Belushi was the first of many larger than life comedic actors to explore the possibility of playing the legendary silent film star, who all but invented the idea of the chubby comedian on the big screen. The story of Arbuckle’s rise and tragic fall at the dawn of Hollywood could’ve provided Belushi with a chance to be funny, while also exploring the inherent darkness of being the “fat guy who falls down.”
7. Animal House 2, John ‘Bluto’ Blutarsky
Animal House had the biggest box office ever for a comedy when it came out, so it’s no surprise a sequel was immediately put into development. The story would have followed Bluto, Otter and the boys reuniting during the Summer of Love, but Belushi resisted, for fear of being typecast, and the project never came together. Belushi’s passing thankfully spared moviegoers from what would no doubt have been a lesser sequel to a comedy classic.
6. Noble Rot, Johnny Glorioso
This dark comedy about a dysfunctional family of winemakers was a passion project for Belushi, who co-wrote the script with fellow SNL writer/performer Don “Father Guido Sarducci” Novello. Alas, his death would leave the project in limbo, and we would never get to see what a movie co-written by and starring Belushi would’ve looked like.
Set in an alternate universe New York City, where everything has the feel of a 1930s musical, the Lorne Michaels-produced film features cameos from SNL favorites Dan Aykroyd and Bill Murray. Rumor has it Belushi was supposed to cameo, but sadly died six weeks before filming.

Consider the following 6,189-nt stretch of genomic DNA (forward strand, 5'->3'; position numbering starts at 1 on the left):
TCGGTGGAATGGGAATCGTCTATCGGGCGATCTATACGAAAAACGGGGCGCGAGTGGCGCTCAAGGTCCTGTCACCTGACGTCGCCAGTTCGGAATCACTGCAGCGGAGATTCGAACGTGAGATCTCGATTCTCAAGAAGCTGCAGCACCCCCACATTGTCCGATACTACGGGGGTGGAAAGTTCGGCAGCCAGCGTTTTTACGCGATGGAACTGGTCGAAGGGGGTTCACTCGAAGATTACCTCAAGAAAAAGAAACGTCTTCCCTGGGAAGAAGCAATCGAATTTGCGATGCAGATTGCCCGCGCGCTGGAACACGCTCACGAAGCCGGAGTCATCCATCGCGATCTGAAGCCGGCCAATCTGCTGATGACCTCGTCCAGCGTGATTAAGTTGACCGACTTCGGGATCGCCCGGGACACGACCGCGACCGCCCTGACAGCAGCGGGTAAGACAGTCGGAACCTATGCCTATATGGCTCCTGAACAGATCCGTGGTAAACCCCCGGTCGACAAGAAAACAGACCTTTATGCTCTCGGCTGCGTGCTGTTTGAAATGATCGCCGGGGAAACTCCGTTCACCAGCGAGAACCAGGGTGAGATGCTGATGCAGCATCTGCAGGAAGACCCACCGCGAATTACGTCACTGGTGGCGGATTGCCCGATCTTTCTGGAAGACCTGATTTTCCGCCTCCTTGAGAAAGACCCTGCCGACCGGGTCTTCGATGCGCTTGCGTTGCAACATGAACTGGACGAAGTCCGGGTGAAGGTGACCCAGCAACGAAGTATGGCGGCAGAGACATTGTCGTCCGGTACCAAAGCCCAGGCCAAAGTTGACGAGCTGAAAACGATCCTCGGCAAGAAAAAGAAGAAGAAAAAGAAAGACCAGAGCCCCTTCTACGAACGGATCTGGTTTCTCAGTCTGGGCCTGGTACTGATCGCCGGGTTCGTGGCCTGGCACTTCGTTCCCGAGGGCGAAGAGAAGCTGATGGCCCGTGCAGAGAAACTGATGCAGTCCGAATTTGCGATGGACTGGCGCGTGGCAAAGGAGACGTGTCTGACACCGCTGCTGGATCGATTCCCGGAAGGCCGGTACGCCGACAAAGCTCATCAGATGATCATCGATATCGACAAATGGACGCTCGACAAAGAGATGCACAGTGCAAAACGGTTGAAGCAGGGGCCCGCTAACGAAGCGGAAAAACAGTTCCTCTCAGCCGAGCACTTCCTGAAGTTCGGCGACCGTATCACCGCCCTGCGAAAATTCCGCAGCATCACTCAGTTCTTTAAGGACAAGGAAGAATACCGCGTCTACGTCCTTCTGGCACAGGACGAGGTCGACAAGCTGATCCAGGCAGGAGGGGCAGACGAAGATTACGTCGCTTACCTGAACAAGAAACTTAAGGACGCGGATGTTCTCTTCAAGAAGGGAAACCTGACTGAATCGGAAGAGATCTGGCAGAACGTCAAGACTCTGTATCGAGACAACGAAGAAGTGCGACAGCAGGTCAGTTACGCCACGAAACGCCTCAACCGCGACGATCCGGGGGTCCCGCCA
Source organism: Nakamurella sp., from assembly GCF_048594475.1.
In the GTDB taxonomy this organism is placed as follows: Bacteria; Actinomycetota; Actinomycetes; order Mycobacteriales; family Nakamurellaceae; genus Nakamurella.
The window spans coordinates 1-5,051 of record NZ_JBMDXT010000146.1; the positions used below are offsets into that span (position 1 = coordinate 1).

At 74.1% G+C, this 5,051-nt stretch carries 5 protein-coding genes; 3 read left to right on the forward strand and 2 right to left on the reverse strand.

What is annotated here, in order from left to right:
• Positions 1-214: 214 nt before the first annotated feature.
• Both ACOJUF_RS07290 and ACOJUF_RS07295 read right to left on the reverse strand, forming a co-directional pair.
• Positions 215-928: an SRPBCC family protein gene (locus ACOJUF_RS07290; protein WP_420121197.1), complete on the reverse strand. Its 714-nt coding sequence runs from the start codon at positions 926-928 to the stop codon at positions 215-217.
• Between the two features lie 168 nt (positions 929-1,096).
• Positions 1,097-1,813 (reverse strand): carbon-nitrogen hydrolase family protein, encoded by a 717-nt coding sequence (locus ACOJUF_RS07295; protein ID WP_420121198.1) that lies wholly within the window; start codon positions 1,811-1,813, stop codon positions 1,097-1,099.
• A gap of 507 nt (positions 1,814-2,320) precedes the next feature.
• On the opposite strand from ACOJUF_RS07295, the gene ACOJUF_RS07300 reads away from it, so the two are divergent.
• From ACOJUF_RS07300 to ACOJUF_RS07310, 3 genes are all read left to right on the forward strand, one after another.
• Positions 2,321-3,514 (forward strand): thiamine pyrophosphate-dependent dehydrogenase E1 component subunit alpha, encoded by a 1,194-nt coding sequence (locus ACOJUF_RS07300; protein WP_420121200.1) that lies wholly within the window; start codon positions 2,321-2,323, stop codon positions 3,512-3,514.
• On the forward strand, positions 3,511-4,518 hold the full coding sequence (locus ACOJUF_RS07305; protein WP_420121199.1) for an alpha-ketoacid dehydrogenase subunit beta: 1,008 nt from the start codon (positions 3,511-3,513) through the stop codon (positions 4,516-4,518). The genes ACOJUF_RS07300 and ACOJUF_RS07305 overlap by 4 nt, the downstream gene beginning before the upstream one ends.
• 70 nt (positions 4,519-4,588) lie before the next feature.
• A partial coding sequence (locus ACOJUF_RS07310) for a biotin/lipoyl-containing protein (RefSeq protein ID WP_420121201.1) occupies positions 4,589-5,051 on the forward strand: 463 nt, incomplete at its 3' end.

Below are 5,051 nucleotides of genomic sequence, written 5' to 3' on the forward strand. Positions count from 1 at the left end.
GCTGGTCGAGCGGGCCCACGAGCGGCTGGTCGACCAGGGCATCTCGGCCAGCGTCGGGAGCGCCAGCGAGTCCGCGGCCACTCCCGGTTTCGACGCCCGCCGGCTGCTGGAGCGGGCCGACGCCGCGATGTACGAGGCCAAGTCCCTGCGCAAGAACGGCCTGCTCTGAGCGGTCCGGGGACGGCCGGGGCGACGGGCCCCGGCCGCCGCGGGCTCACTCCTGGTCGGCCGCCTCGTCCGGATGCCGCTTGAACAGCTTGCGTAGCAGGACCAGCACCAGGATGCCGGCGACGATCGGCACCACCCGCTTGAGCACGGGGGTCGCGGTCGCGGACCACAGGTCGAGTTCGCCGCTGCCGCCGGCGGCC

4. Spies Like Us, Emmett Fitz-Hume
This cold war comedy is a relic of its time. Not the funniest movie on anyone’s filmography, it’s still good for a few laughs. Belushi was slated to play Emmett Fitz-Hume, the role that eventually went to Chevy Chase. Considering Belushi was reportedly no fan of his former SNL cohort, that casting just seems like adding insult to injury.
3. Fear and Loathing in Las Vegas, Dr. Gonzo
A big screen take on Hunter S. Thompson’s novel starring Dan Aykroyd and John Belushi makes so much sense, it’s a wonder it never came together. Aykroyd’s odd, clipped intensity as Raoul Duke, alongside Belushi’s unhinged, swarthy madness as Dr. Gonzo, is pitch perfect casting. Sadly, the project evaporated with Belushi’s passing and the novel floated around Hollywood for another decade before Terry Gilliam finally made his adaptation.
2. Gangs of New York, Bill “The Butcher” Cutting
Martin Scorsese’s passion project was in development for so long, Belushi was the first choice to play the role that Daniel Day-Lewis later made famous. While the film that Scorsese eventually made has its merits, it surely would’ve provided a drastically different type of part for Belushi to dig into. Even more amazing is the fact that Aykroyd was being considered for the part of Amsterdam Vallon at the time. If only we lived in a world where the The Blues Brothers duked it out in period garb in a Scorsese film.
1. Three Amigos, Ned Nederlander
Yet another in the long line of supposed Aykroyd/Belushi projects that were in development post-Blues Brothers, Belushi was set to play Ned Nederlander before he passed away. Martin Short was brought in as a replacement, giving a wonderful performance, but one that would seem to be the polar opposite of what Belushi would’ve done with the material.